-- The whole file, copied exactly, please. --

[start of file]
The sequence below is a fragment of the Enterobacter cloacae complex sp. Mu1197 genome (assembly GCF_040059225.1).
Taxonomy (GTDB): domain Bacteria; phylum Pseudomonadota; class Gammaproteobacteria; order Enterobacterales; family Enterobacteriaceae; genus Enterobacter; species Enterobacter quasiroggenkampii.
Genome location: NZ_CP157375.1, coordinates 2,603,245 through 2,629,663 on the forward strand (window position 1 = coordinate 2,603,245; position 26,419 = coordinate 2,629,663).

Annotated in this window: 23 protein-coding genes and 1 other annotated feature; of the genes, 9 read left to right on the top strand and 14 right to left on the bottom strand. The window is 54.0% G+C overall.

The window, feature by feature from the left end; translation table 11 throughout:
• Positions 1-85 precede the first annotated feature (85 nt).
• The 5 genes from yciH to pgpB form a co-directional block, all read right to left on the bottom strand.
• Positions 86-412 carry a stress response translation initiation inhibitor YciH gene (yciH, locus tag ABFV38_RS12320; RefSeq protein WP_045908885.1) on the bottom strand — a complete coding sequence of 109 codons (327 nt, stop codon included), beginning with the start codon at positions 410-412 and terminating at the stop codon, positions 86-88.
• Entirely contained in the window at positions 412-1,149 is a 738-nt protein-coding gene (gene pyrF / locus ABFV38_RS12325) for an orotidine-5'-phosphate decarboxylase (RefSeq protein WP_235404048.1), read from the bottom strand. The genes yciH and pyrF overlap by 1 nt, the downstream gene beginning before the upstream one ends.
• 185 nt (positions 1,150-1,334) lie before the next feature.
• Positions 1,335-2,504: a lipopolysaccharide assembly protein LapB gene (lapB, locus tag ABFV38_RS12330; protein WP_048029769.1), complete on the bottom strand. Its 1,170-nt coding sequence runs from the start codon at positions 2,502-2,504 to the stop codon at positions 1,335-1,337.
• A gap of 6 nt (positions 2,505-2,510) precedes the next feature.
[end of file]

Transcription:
The sequence below is a fragment of the Enterobacter cloacae complex sp. Mu1197 genome (assembly GCF_040059225.1).
Taxonomy (GTDB): domain Bacteria; phylum Pseudomonadota; class Gammaproteobacteria; order Enterobacterales; family Enterobacteriaceae; genus Enterobacter; species Enterobacter quasiroggenkampii.
Genome location: NZ_CP157375.1, coordinates 2,603,245 through 2,629,663 on the forward strand (window position 1 = coordinate 2,603,245; position 26,419 = coordinate 2,629,663).

Annotated in this window: 23 protein-coding genes and 1 other annotated feature; of the genes, 9 read left to right on the top strand and 14 right to left on the bottom strand. The window is 54.0% G+C overall.

The window, feature by feature from the left end; translation table 11 throughout:
• Positions 1-85 precede the first annotated feature (85 nt).
• The 5 genes from yciH to pgpB form a co-directional block, all read right to left on the bottom strand.
• Positions 86-412 carry a stress response translation initiation inhibitor YciH gene (yciH, locus tag ABFV38_RS12320; RefSeq protein WP_045908885.1) on the bottom strand — a complete coding sequence of 109 codons (327 nt, stop codon included), beginning with the start codon at positions 410-412 and terminating at the stop codon, positions 86-88.
• Entirely contained in the window at positions 412-1,149 is a 738-nt protein-coding gene (gene pyrF / locus ABFV38_RS12325) for an orotidine-5'-phosphate decarboxylase (RefSeq protein WP_235404048.1), read from the bottom strand. The genes yciH and pyrF overlap by 1 nt, the downstream gene beginning before the upstream one ends.
• 185 nt (positions 1,150-1,334) lie before the next feature.
• Positions 1,335-2,504: a lipopolysaccharide assembly protein LapB gene (lapB, locus tag ABFV38_RS12330; protein WP_048029769.1), complete on the bottom strand. Its 1,170-nt coding sequence runs from the start codon at positions 2,502-2,504 to the stop codon at positions 1,335-1,337.
• A gap of 6 nt (positions 2,505-2,510) precedes the next feature.